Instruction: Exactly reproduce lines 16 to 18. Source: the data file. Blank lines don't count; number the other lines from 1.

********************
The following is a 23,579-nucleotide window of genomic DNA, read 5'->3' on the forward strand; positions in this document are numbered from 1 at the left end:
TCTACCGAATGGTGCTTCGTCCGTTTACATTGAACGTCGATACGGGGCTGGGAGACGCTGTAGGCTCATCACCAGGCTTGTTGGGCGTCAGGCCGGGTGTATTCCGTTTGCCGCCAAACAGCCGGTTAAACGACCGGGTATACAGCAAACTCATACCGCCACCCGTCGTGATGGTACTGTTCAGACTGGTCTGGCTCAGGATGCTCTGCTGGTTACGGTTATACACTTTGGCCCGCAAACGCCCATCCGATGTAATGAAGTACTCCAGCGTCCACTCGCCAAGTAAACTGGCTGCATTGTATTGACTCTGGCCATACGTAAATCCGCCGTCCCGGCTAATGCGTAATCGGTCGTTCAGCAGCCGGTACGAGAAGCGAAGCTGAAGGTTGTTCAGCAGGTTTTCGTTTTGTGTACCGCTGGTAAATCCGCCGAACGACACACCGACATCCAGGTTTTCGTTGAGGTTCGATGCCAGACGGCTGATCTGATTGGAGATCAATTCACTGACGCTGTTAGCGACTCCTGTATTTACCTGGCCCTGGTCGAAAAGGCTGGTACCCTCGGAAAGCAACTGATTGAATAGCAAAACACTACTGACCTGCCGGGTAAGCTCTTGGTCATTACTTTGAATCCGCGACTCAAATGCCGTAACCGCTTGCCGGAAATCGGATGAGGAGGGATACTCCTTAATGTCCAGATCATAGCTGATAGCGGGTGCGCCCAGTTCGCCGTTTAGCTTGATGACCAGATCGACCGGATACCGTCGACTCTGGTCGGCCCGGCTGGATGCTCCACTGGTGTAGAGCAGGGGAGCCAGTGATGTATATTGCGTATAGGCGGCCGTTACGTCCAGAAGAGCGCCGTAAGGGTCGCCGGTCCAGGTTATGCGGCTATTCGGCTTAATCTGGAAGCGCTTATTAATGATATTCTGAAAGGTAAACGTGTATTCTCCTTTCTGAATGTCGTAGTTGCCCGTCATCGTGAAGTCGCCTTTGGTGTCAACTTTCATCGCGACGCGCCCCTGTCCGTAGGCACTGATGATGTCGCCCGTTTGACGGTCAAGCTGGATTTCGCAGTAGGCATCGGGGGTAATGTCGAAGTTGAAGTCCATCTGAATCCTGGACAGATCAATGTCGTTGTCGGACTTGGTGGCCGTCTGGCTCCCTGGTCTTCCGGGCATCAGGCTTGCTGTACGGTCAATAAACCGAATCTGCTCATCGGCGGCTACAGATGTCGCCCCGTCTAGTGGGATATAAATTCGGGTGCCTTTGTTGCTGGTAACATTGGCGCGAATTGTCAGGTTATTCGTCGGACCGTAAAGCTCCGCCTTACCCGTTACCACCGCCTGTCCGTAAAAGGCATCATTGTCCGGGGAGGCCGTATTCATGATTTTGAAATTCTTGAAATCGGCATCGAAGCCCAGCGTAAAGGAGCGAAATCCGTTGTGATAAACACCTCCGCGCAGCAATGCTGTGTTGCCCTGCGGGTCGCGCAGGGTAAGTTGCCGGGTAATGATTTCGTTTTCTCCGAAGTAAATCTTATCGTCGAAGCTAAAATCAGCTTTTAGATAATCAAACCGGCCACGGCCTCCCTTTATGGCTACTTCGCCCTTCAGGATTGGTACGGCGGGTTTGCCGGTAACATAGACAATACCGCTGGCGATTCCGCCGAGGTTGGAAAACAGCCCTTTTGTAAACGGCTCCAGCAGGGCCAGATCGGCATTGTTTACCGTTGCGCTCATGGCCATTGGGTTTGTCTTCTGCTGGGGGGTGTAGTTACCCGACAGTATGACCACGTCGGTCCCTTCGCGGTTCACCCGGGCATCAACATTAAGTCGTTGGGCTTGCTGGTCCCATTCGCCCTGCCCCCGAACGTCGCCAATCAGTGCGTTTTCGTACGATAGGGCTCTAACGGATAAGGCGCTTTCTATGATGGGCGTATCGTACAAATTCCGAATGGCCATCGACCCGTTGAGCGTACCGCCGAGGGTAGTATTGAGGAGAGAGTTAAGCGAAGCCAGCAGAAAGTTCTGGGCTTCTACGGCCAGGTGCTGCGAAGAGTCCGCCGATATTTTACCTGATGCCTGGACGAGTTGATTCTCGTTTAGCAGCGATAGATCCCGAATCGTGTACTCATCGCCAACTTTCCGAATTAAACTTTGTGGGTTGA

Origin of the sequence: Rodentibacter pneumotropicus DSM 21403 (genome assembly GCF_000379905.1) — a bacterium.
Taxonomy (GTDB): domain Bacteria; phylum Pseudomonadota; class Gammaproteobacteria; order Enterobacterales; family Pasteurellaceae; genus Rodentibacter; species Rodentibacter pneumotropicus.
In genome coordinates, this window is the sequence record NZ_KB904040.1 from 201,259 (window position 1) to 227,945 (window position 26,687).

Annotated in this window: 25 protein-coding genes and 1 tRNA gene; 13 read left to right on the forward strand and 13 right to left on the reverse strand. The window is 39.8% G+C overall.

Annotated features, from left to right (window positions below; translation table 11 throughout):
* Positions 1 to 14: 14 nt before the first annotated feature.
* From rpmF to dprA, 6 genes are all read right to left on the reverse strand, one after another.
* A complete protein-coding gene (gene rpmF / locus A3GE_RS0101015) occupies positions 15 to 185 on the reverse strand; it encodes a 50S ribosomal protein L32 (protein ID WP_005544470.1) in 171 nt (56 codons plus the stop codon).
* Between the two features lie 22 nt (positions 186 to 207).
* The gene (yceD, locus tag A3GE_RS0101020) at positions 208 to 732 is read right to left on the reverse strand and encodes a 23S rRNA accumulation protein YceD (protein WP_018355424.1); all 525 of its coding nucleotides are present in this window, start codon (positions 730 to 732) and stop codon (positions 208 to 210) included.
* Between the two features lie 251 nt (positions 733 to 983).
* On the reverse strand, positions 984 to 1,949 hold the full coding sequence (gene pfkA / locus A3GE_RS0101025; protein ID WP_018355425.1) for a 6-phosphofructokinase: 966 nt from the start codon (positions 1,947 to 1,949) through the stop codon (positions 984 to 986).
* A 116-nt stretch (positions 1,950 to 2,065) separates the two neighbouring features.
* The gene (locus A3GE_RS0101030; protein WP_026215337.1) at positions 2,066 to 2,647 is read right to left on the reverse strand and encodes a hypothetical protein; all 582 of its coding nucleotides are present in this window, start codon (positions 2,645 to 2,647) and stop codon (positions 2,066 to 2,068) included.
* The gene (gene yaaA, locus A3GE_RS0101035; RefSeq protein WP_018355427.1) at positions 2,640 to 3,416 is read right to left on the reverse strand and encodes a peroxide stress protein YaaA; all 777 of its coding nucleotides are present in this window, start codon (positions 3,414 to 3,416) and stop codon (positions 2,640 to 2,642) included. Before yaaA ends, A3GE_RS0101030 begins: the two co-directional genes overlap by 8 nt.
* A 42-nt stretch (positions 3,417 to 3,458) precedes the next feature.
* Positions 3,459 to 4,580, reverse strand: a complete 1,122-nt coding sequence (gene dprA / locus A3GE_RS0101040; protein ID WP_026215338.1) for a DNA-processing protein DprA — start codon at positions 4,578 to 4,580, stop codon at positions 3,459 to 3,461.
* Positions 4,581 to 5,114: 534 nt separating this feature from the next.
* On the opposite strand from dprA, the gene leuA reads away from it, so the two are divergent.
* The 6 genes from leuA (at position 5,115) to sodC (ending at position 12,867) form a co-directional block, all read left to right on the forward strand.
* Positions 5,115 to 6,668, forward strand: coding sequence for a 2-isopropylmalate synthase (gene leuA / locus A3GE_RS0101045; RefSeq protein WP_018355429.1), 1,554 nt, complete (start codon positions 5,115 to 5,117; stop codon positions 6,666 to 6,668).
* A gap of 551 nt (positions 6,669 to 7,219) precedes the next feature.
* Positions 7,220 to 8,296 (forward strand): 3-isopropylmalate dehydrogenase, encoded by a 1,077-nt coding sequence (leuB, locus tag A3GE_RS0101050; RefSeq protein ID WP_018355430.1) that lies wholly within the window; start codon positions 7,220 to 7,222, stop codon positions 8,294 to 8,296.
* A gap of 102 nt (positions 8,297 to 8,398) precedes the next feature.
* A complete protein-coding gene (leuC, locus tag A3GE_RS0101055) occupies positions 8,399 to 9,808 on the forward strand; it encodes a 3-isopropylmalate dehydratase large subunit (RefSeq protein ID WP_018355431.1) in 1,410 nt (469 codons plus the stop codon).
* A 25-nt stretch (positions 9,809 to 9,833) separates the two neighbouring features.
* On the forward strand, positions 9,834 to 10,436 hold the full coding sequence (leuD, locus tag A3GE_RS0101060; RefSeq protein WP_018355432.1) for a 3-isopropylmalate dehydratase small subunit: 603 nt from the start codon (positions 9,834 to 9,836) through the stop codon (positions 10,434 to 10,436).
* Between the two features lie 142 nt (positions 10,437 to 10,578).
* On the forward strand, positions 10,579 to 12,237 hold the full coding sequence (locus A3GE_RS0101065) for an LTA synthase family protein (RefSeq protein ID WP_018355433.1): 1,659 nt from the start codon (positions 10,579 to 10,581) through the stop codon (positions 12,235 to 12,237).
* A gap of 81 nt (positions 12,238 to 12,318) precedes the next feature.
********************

* The gene (locus A3GE_RS0101030; protein WP_026215337.1) at positions 2,066 to 2,647 is read right to left on the reverse strand and encodes a hypothetical protein; all 582 of its coding nucleotides are present in this window, start codon (positions 2,645 to 2,647) and stop codon (positions 2,066 to 2,068) included.
* The gene (gene yaaA, locus A3GE_RS0101035; RefSeq protein WP_018355427.1) at positions 2,640 to 3,416 is read right to left on the reverse strand and encodes a peroxide stress protein YaaA; all 777 of its coding nucleotides are present in this window, start codon (positions 3,414 to 3,416) and stop codon (positions 2,640 to 2,642) included. Before yaaA ends, A3GE_RS0101030 begins: the two co-directional genes overlap by 8 nt.
* A 42-nt stretch (positions 3,417 to 3,458) precedes the next feature.